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4.5. Validating the Configuration Syntax

Before you restart a server on a live production machine after the configuration has been changed, it's essential to validate that the configuration file is not broken. If the configuration is broken, the server won't restart and users will find your server offline for the time it'll take you to fix the configuration and start the server again.

You can use apachectl configtest or httpd -t to validate the configuration file without starting the server. You can safely validate the configuration file on a running production server, as long as you run this test before you restart the server with apachectl restart. Of course, it is not 100% perfect, but it will reveal any syntax errors you might have made while editing the file.

The validation procedure doesn't just parse the code in, it executes it too. <Perl>sections invoke the Perl interpreter when reading the configuration files, and PerlRequire and PerlModule do so as well.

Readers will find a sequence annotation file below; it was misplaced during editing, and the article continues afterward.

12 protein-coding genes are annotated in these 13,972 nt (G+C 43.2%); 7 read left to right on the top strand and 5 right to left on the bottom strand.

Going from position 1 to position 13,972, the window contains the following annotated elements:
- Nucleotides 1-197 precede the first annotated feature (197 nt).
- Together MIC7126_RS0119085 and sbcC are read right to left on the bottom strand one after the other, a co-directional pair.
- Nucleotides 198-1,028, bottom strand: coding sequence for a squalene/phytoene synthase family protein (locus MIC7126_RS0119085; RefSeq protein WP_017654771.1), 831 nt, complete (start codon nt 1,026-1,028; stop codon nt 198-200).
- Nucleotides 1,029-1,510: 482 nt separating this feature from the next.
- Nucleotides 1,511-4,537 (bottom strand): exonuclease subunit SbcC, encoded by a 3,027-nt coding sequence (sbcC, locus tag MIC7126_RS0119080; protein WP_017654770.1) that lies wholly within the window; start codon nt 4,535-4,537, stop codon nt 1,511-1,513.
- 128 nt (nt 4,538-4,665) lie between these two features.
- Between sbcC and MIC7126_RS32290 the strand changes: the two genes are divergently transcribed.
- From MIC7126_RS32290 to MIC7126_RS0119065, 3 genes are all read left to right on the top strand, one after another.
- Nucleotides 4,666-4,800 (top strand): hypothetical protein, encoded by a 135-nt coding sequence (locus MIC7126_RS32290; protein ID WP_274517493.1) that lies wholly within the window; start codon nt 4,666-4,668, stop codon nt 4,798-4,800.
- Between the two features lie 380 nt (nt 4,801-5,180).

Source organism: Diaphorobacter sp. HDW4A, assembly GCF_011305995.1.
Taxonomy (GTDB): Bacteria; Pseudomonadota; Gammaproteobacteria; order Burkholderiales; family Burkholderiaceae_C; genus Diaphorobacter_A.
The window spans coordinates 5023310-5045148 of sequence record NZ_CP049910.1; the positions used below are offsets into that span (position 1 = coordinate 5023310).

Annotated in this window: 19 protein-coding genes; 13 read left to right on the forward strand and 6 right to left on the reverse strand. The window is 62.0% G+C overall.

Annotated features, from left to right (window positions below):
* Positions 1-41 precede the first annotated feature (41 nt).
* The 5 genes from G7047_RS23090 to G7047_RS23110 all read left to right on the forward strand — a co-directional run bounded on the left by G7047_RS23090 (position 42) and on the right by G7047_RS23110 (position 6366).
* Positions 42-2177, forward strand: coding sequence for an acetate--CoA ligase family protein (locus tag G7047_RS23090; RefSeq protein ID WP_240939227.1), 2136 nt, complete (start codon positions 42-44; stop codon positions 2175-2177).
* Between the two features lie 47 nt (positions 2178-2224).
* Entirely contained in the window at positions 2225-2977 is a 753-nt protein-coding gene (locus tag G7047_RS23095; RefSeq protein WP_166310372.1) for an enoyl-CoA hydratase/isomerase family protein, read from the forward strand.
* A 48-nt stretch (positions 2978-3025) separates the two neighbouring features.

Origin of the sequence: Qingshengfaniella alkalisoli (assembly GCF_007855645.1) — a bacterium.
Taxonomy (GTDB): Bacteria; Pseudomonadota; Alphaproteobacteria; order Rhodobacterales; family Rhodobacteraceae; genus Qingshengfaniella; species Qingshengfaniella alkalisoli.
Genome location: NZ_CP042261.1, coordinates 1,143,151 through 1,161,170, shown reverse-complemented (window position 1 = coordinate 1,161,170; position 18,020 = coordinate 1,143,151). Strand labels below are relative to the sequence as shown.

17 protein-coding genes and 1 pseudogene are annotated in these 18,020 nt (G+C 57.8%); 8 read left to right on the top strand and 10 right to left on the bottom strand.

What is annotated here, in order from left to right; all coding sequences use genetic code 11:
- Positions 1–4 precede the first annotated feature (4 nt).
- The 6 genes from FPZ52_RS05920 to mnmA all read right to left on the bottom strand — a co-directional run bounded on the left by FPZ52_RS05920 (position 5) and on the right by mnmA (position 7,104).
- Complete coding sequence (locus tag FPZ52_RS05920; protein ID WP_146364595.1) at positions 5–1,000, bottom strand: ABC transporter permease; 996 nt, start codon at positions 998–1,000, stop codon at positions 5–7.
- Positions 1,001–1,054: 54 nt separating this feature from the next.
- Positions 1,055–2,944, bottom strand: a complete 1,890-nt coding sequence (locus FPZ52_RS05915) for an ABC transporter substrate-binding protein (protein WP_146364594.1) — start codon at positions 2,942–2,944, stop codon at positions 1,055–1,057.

Of course, we assume that the code that gets called during this test cannot cause any harm to your running production environment. If you're worried about that, you can prevent the code in the startup script and in <Perl>sections from being executed during the syntax check. If the server configuration is tested with -Dsyntax_check:

panic% httpd -t -Dsyntax_check

you can check in your code whether syntax_check was set with:


If, for example, you want to prevent the code in from being executed, add the following at the top of the code:

return if Apache->define('syntax_check');

Of course, there is nothing magical about using the string 'syntax_check' as a flag—you can use any other string as well.

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